# The average of the averages is not equal to the average of all the numbers originally averaged. What might be the intuition behind this phenomenon?

For example: the average of {2,2,2,2,2,2,2,2,2,2,2,2,2} is 2, (N=13) and the average of {4} is 4, (N=1). The average of the averages is 3. But the average of all numbers is 30/14 ≃ 2.14

Clearly these two numbers are not same and it can be also seen through Arithmetic and Algebra. I want to know what is the intuition behind this phenomenon that they are not same. Can anyone please explain ? Thanks.

• You have to weight by sample size. In your case, the first set wins...there are a lot of $2's$.
– lulu
Oct 7, 2016 at 13:39
• Also, what makes you think that they would be the same? If I square an arbitrary number, then add $2$, that's not the same as if I squared the number after adding $2$... Oct 7, 2016 at 13:43

Here is an analogy. The small country of Ruritania is divided into three boroughs, each of which gets to send one representative to the parliament of Ruritania. The three representatives each get one vote in parliament and decide all of the country's laws.

But the first borough of Ruritania is a city of one million people, while each of the other two boroughs is a small plot of land just outside the city limits, and there is only one person living in each of those two boroughs.

So the million people elect one representative, who then goes to the parliament where she meets with the two people residing in the other two boroughs (who "elected" themselves as their own representatives). And each of these three people gets one vote on every law.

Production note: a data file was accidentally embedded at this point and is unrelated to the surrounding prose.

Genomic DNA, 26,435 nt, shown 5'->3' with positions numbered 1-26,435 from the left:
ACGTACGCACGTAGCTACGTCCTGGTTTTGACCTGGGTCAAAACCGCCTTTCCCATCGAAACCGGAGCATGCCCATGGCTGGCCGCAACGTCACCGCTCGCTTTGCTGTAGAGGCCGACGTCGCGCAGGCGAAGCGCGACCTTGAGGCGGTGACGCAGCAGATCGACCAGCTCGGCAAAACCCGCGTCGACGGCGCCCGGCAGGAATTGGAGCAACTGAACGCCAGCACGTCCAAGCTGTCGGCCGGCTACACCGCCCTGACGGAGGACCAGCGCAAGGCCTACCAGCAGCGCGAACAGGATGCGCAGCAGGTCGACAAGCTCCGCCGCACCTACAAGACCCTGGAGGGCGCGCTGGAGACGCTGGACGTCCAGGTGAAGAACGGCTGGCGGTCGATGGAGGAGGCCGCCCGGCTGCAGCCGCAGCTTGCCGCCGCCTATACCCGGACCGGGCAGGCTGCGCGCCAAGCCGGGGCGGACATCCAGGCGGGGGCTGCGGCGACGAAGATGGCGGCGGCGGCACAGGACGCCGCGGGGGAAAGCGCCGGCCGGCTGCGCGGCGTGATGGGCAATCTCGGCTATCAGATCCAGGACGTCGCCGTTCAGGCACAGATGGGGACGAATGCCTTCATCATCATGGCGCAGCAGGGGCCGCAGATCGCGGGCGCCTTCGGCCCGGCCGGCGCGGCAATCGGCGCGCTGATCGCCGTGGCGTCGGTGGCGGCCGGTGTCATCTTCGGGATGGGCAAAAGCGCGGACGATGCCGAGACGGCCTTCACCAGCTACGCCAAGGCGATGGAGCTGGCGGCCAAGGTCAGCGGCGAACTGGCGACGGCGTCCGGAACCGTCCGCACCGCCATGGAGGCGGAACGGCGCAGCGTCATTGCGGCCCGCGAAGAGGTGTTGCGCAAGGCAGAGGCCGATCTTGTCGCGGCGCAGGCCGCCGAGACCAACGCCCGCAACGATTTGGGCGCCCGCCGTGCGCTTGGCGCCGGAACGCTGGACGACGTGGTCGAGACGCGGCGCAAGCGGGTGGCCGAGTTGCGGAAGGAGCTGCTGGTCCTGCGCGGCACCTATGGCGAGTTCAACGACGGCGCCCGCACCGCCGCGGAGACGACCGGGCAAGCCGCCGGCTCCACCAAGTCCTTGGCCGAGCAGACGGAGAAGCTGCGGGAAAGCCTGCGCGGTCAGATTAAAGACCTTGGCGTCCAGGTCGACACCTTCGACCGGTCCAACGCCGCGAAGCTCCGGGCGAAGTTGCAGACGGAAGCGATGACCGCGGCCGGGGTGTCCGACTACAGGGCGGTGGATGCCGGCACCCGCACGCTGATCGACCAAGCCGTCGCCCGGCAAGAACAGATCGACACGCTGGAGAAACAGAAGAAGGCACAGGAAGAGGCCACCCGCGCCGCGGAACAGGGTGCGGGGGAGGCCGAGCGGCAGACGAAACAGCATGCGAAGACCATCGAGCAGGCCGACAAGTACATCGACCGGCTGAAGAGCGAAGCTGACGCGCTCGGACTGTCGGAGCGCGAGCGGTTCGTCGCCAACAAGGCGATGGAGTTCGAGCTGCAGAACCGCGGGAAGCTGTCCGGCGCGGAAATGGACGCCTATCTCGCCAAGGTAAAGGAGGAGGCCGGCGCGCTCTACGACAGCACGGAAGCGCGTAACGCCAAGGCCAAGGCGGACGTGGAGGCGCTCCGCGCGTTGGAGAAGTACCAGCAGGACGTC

So if the representatives of the two tiny boroughs think taxes should be high, taxes will be high regardless of what the people in the city want. Two people get to tell a million others what to do.

It is not an exact analogy, but in your example you have given the $4$ in your singleton list one "vote in parliament", while all the $2$s in your much longer list received only one "vote in parliament" amongst all of them.

• Oct 23, 2016 at 17:36

Suppose you have $N_1$ numbers, $x_1,x_2,\cdots,x_{N_1}$. Their average is $$\langle x\rangle=\frac{\sum_{i=1}^{N_1}x_i}{N_1}$$

Similarly, the average of $N_2$ numbers $y_1,y_2,\cdots,y_{N_2}$ is $$\langle y\rangle=\frac{\sum_{i=1}^{N_2}y_i}{N_2}$$

On combining the observations, by definition, the average comes to be $$\langle z\rangle=\frac{\sum_{i=1}^{N_1}x_i+\sum_{i=1}^{N_2}y_i}{N_1+N_2}$$

However, the average of the averages is $$\langle z\rangle '=\frac{\frac{\sum_{i=1}^{N_1}x_i}{N_1}+\frac{\sum_{i=1}^{N_2}y_i}{N_2}}{2}$$

which is not the same as given by the definition. This discrepancy is because the number of observations that lead to each average is different. Note that if $N_1=N_2$, both become equivalent.

Instead, we need to take the number of observations into account. As the average is given by the sum of observations by the total number of observations, we need to know the sum of observations. Clearly, this can be obtained as $$\text{Sum of observations}=N_1\langle x\rangle+N_2\langle y\rangle$$ $$\text{Total number of observations}=N_1+N_2$$

Thus, $$\langle z\rangle=\frac{N_1\langle x\rangle+N_2\langle y\rangle}{N_1+N_2}$$

Note that average of $\langle x\rangle$ and $\langle y\rangle$ will be $$\langle z\rangle '=\frac{\langle x\rangle+\langle y\rangle}{2}$$

Thus, the result is similar to taking the average, except that it appears as if $\langle x\rangle$ appears $N_1$ times and $\langle y\rangle$ appears $N_2$ times. This is known as the weighted average, i.e., the contribution of $\langle x\rangle$ and $\langle y\rangle$ to the result depends on their "weight", which is the number of elements used to obtain them.

In some sense, the average of all numbers is the average of averages, with the constraint that the "weight", or contribution of each average is taken care of.